Vote? No, I can’t yet. With the recent General Election having taken place, I had the misfortune of being just a few short months outside the ability to cast a vote. No matter. The political propaganda machine aside, even amongst my peers at college, any debate based around my political opinions would be immediately dismissed following the few short words, ‘But you’re too young to vote’.

Alas, many can understand my frustration; I assume that is, that there are others out there who take an interest in the workings of Westminster and Whitehall. Even if I happen to be wrong on that topic (I truly hope not), surely those up to the age of 17 years 11 months and 31 days should count as more than just pawns on a political propaganda board to get at the parents of the nation. Maybe I just imagine it or am panicking over my own insignificance, but I feel as though my life shouldn’t get increasingly difficult, especially in terms of exams, in order to appease a terrified older generation, horrified that Britain is 20th in terms of education in the world. In effect, it comes down to whether or not you can add to the figures. At the heart of a democracy though, shouldn’t it be that everyone benefits in some way from a new government? From the government in general?

Maybe the solution is to lower the voting age to 16. Logic dictates that if the government has deemed you fit to raise a child, you should be able to have a hand in making national decisions. The irony of my point here being, that of course not even all parents are able to vote, or maybe that is simply the juxtaposition of the law on that point. In the end, it all comes back to being too young to vote, other rights do not coordinate with this and that is all that matters: the numbers game.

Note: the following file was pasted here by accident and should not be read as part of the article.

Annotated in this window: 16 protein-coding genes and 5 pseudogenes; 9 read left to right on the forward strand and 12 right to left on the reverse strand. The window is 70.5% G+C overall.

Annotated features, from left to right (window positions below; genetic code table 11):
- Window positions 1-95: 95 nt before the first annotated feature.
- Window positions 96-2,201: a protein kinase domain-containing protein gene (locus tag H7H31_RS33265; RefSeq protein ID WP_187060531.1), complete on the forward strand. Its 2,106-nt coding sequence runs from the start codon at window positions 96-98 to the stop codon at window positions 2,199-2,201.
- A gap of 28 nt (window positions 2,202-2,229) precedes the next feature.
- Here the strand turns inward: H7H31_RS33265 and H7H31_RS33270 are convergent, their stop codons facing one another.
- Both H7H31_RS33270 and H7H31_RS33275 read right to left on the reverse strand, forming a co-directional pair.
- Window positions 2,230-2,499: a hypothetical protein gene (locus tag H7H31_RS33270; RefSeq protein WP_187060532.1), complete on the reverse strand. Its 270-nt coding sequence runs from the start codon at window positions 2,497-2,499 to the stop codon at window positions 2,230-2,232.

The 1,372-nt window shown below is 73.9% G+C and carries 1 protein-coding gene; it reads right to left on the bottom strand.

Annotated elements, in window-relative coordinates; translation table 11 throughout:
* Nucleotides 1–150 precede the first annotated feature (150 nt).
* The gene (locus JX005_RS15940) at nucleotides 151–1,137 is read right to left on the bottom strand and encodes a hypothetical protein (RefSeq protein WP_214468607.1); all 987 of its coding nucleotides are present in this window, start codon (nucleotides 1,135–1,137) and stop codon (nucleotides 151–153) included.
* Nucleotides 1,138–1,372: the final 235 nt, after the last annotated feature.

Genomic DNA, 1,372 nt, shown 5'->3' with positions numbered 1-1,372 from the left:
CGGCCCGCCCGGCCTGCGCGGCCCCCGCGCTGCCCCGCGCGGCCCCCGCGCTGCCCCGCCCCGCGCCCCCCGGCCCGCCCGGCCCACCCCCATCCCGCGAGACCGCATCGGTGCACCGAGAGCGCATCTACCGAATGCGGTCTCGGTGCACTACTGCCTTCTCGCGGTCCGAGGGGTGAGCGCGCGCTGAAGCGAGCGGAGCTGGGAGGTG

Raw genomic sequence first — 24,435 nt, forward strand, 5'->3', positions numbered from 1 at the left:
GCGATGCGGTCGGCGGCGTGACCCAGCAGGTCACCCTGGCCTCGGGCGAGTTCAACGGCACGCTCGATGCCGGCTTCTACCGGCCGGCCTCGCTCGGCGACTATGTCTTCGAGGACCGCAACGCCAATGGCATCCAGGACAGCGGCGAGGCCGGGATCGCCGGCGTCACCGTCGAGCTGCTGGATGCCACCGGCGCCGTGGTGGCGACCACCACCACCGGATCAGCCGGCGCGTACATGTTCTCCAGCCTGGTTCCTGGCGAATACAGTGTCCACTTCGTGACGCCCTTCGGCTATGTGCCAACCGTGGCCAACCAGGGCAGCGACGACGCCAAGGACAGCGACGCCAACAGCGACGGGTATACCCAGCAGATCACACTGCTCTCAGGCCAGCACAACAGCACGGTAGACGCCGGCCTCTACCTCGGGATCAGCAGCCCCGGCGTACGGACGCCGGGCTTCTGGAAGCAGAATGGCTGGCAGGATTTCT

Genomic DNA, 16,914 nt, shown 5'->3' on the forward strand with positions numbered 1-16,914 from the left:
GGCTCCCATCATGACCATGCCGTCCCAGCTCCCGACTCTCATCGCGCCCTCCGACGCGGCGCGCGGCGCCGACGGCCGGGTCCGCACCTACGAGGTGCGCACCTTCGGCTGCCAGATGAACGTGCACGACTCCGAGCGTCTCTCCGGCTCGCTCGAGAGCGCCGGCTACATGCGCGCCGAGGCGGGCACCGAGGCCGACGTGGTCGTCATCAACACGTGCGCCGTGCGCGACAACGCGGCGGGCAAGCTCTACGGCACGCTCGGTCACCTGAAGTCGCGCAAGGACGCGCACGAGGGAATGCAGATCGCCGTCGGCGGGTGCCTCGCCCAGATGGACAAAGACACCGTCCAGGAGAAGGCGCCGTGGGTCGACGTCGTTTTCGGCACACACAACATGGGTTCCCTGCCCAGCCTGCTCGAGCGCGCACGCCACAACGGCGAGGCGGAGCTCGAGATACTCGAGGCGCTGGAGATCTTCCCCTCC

In all honesty, though it may not be the case in reality, I feel as though I do not matter on a political level in this nation of democracy. That may sound very self-centred of me, but aren’t most things these days? The idyllic scene painted out for you as a child of the free world in the west, this utopia where justice is rife and everyone has a say as it was in Athens for the Danaans and the Senate for the Romans, not only rather seriously does not exist in that state (I had realised before, it’s just this aspect that has occurred to me of late) but leaves a great many people’s voices unheard in terms of the political machinations of the powers that be.

All in all, I know of course that it will not be long before I am eligible to vote, and when that time comes, it is entirely possible that you will hear me once again moaning about why the government refuses to leave me alone. However, being too young to vote should not prevent your opinion from mattering, nor should it blinker you from the forefront of politics, except in the literal sense. Evidently, it is clearly an issue that instead of truly bothering to work for the benefit of all the people in the United Kingdom, much of the work done by politicians is in fact to secure the support of the right kind of voter for the next election or referendum. In my humble opinion, a major flaw in the system.

 

Sources:

http://www.independent.co.uk/news/education/education-news/global-school-rankings-interactive- map-shows-standards-of-education-across-the-world-10247405.html

http://oecdeducationtoday.blogspot.co.uk/2015/05/education-post-2015.html

http://www.nspcc.org.uk/preventing-abuse/child-protection-system/legal-definition-child-rights-law/legal-definitions/